Heavenly lamb distinguishes itself with a moist velvety mouthfeel - connoisseurs happily know this. Pistachio crusted rack of said meat which occupies pride of place on Toscano's main course list, lacked this rarefied quality. The meat was so difficult to cut off the jagged edges and crevices of the rack that though I was given a neatly utilitarian serrated knife, an automatic-search-dissect-and-isolate device would have been more appropriate to tackle this sequestered lamb that racked my cutlery skills.  My companion made bold by wine, was so frustrated by this dish that he grabbed the piece of meat by its generously boned handle and transferred it to my plate while I let out a bleat of martyrdom. Since this was Italian and not French cuisine, the lack of sauce was not bemoaned. Mashed potato, however, needed to be twice or thrice as creamy - you could bet your bottom rupee that I wouldn't hazard a guess, in a blind tasting, about these being the fabled Joel Robuchon potatoes. 

 Toscano is reputed for its thin-crust pizzas - so I ordered a Pizza Verdure on the waiter's recommendation, moreover I had to consider a vegetarian at our table. 6 decently sized slices of gentle taste and pleasant texture were presented - but this is not the product to fall back on if you're looking to convert a pizza-indifferent patron.




Service 5.5/10 Servers showed adequate concern and politeness in attending to us in the first visit. But don't expect world-class vigilance here - more staff and better training will be needed for that. Our waiter on the first visit, though courteous and good overall, had the rather odd habit of widening and rolling his eyes when certain dishes were ordered - as if I was requesting an order of Monica Bellucci served without the dressing -but I suspect this sporadic behaviour was attributable to a circum-ocular tic rather than his personal disapproval. On the second visit on a Sunday, the service was strictly mediocre, with inattentive spells and zero charm.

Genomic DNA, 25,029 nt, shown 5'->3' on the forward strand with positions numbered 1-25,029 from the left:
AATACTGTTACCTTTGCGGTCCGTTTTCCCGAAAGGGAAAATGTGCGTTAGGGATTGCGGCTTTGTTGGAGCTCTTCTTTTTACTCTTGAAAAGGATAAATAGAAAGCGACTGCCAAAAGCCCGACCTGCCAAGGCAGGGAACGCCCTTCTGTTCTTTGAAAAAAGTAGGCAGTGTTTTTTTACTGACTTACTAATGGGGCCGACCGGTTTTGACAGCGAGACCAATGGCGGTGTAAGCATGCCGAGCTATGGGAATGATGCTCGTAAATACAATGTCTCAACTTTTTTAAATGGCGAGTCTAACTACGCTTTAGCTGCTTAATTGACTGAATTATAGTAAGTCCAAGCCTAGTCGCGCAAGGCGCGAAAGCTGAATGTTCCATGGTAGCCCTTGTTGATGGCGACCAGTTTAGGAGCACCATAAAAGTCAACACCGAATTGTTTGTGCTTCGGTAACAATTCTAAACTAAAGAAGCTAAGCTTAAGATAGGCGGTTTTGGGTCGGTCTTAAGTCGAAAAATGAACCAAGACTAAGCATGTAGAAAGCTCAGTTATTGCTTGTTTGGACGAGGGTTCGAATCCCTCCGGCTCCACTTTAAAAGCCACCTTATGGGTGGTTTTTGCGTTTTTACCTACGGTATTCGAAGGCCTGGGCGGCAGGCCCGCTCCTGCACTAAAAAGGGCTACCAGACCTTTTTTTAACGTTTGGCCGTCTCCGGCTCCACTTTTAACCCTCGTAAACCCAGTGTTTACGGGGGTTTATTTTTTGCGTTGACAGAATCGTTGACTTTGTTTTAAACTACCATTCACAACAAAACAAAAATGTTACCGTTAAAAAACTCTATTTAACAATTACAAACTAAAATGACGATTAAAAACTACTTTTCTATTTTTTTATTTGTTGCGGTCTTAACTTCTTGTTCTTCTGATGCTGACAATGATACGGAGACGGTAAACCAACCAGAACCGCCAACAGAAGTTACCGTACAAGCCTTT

I had, with specific purpose, ordered Spaghetti Pomodoro to see how the kitchen would elevate these elemental flavours - tomato,basil, olive oil -  to empyrean heights. It only ended up passing muster- I'll have to taste the same dish in Scott Conant's Scarpetta, rapturously described by Frank Bruni, to check what has been described as an elite version of this dish. The second pasta -Fusilli funghi spinach - rode on the crowd-pleasing appeal of its white cheese sauce, but the dish had no special complexity or delicate nuance.